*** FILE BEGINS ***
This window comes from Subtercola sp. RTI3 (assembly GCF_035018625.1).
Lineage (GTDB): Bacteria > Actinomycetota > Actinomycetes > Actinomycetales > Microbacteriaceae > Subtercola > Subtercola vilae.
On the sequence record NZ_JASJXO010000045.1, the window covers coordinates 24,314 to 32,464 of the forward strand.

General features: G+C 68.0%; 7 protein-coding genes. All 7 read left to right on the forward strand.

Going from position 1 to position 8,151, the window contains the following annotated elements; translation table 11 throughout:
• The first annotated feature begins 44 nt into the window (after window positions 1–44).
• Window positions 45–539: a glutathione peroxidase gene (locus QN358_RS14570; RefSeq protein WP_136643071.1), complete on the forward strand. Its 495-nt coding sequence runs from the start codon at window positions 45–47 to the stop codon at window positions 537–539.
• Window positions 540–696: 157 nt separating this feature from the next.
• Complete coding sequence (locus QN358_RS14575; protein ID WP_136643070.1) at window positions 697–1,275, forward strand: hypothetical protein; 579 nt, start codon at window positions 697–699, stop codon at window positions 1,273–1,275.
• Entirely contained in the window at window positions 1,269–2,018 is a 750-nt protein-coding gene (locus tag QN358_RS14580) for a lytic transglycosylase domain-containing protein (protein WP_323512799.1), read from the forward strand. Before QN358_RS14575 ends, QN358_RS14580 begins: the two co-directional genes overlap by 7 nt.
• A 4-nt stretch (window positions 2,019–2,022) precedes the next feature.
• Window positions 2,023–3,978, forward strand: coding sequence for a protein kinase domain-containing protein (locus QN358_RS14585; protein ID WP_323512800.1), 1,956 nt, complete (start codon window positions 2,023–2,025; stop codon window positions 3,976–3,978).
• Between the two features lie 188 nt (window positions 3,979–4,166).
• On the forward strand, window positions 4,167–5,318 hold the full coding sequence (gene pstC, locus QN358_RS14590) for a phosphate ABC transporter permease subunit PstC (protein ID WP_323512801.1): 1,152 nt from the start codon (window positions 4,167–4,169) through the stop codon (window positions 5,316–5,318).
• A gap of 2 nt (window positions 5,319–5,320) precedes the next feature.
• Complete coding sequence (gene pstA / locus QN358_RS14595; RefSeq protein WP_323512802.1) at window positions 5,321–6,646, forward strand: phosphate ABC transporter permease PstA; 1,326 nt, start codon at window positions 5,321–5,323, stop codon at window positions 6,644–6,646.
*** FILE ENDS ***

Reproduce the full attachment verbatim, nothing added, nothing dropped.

This window comes from Subtercola sp. RTI3 (assembly GCF_035018625.1).
Lineage (GTDB): Bacteria > Actinomycetota > Actinomycetes > Actinomycetales > Microbacteriaceae > Subtercola > Subtercola vilae.
On the sequence record NZ_JASJXO010000045.1, the window covers coordinates 24,314 to 32,464 of the forward strand.

General features: G+C 68.0%; 7 protein-coding genes. All 7 read left to right on the forward strand.

Going from position 1 to position 8,151, the window contains the following annotated elements; translation table 11 throughout:
• The first annotated feature begins 44 nt into the window (after window positions 1–44).
• Window positions 45–539: a glutathione peroxidase gene (locus QN358_RS14570; RefSeq protein WP_136643071.1), complete on the forward strand. Its 495-nt coding sequence runs from the start codon at window positions 45–47 to the stop codon at window positions 537–539.
• Window positions 540–696: 157 nt separating this feature from the next.
• Complete coding sequence (locus QN358_RS14575; protein ID WP_136643070.1) at window positions 697–1,275, forward strand: hypothetical protein; 579 nt, start codon at window positions 697–699, stop codon at window positions 1,273–1,275.
• Entirely contained in the window at window positions 1,269–2,018 is a 750-nt protein-coding gene (locus tag QN358_RS14580) for a lytic transglycosylase domain-containing protein (protein WP_323512799.1), read from the forward strand. Before QN358_RS14575 ends, QN358_RS14580 begins: the two co-directional genes overlap by 7 nt.
• A 4-nt stretch (window positions 2,019–2,022) precedes the next feature.
• Window positions 2,023–3,978, forward strand: coding sequence for a protein kinase domain-containing protein (locus QN358_RS14585; protein ID WP_323512800.1), 1,956 nt, complete (start codon window positions 2,023–2,025; stop codon window positions 3,976–3,978).
• Between the two features lie 188 nt (window positions 3,979–4,166).
• On the forward strand, window positions 4,167–5,318 hold the full coding sequence (gene pstC, locus QN358_RS14590) for a phosphate ABC transporter permease subunit PstC (protein ID WP_323512801.1): 1,152 nt from the start codon (window positions 4,167–4,169) through the stop codon (window positions 5,316–5,318).
• A gap of 2 nt (window positions 5,319–5,320) precedes the next feature.
• Complete coding sequence (gene pstA / locus QN358_RS14595; RefSeq protein WP_323512802.1) at window positions 5,321–6,646, forward strand: phosphate ABC transporter permease PstA; 1,326 nt, start codon at window positions 5,321–5,323, stop codon at window positions 6,644–6,646.